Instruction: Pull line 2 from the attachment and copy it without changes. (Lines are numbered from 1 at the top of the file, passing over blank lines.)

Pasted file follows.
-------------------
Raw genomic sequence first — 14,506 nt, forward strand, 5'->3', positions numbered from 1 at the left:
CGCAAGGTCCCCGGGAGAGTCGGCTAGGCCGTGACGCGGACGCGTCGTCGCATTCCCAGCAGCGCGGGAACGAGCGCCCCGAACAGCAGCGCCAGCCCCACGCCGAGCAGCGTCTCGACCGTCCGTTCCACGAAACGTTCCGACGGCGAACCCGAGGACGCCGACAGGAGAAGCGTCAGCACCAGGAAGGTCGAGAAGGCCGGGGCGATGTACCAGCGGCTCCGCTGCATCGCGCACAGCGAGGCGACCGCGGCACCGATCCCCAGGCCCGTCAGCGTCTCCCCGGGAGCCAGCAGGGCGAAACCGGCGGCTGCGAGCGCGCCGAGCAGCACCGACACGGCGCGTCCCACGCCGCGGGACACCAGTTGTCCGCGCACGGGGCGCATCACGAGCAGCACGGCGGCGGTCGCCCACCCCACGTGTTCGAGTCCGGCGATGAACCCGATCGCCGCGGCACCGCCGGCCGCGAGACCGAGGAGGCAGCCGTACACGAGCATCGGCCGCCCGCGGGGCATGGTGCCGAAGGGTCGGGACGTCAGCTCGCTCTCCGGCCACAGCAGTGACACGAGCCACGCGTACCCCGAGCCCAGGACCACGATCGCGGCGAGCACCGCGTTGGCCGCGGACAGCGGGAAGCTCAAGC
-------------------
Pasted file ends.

CGCAAGGTCCCCGGGAGAGTCGGCTAGGCCGTGACGCGGACGCGTCGTCGCATTCCCAGCAGCGCGGGAACGAGCGCCCCGAACAGCAGCGCCAGCCCCACGCCGAGCAGCGTCTCGACCGTCCGTTCCACGAAACGTTCCGACGGCGAACCCGAGGACGCCGACAGGAGAAGCGTCAGCACCAGGAAGGTCGAGAAGGCCGGGGCGATGTACCAGCGGCTCCGCTGCATCGCGCACAGCGAGGCGACCGCGGCACCGATCCCCAGGCCCGTCAGCGTCTCCCCGGGAGCCAGCAGGGCGAAACCGGCGGCTGCGAGCGCGCCGAGCAGCACCGACACGGCGCGTCCCACGCCGCGGGACACCAGTTGTCCGCGCACGGGGCGCATCACGAGCAGCACGGCGGCGGTCGCCCACCCCACGTGTTCGAGTCCGGCGATGAACCCGATCGCCGCGGCACCGCCGGCCGCGAGACCGAGGAGGCAGCCGTACACGAGCATCGGCCGCCCGCGGGGCATGGTGCCGAAGGGTCGGGACGTCAGCTCGCTCTCCGGCCACAGCAGTGACACGAGCCACGCGTACCCCGAGCCCAGGACCACGATCGCGGCGAGCACCGCGTTGGCCGCGGACAGCGGGAAGCTCAAGC